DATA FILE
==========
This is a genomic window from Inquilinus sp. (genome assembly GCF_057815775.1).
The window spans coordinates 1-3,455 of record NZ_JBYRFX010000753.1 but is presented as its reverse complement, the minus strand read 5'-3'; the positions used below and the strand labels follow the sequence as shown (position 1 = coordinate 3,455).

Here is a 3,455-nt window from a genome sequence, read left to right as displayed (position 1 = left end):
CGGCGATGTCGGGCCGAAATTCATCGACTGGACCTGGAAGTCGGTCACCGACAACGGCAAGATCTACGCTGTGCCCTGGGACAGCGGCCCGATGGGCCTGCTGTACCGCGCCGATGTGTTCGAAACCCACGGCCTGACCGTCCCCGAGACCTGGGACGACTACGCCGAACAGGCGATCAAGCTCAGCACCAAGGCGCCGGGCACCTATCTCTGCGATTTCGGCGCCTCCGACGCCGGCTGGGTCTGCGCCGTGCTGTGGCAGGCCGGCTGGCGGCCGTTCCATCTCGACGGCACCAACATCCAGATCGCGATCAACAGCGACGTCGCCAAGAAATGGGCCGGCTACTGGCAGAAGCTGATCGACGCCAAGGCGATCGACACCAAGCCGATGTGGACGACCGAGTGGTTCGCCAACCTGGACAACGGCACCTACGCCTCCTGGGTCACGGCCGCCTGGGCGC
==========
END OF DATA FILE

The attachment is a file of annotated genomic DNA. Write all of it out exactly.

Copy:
This is a genomic window from Inquilinus sp. (genome assembly GCF_057815775.1).
The window spans coordinates 1-3,455 of record NZ_JBYRFX010000753.1 but is presented as its reverse complement, the minus strand read 5'-3'; the positions used below and the strand labels follow the sequence as shown (position 1 = coordinate 3,455).

Here is a 3,455-nt window from a genome sequence, read left to right as displayed (position 1 = left end):
CGGCGATGTCGGGCCGAAATTCATCGACTGGACCTGGAAGTCGGTCACCGACAACGGCAAGATCTACGCTGTGCCCTGGGACAGCGGCCCGATGGGCCTGCTGTACCGCGCCGATGTGTTCGAAACCCACGGCCTGACCGTCCCCGAGACCTGGGACGACTACGCCGAACAGGCGATCAAGCTCAGCACCAAGGCGCCGGGCACCTATCTCTGCGATTTCGGCGCCTCCGACGCCGGCTGGGTCTGCGCCGTGCTGTGGCAGGCCGGCTGGCGGCCGTTCCATCTCGACGGCACCAACATCCAGATCGCGATCAACAGCGACGTCGCCAAGAAATGGGCCGGCTACTGGCAGAAGCTGATCGACGCCAAGGCGATCGACACCAAGCCGATGTGGACGACCGAGTGGTTCGCCAACCTGGACAACGGCACCTACGCCTCCTGGGTCACGGCCGCCTGGGCGC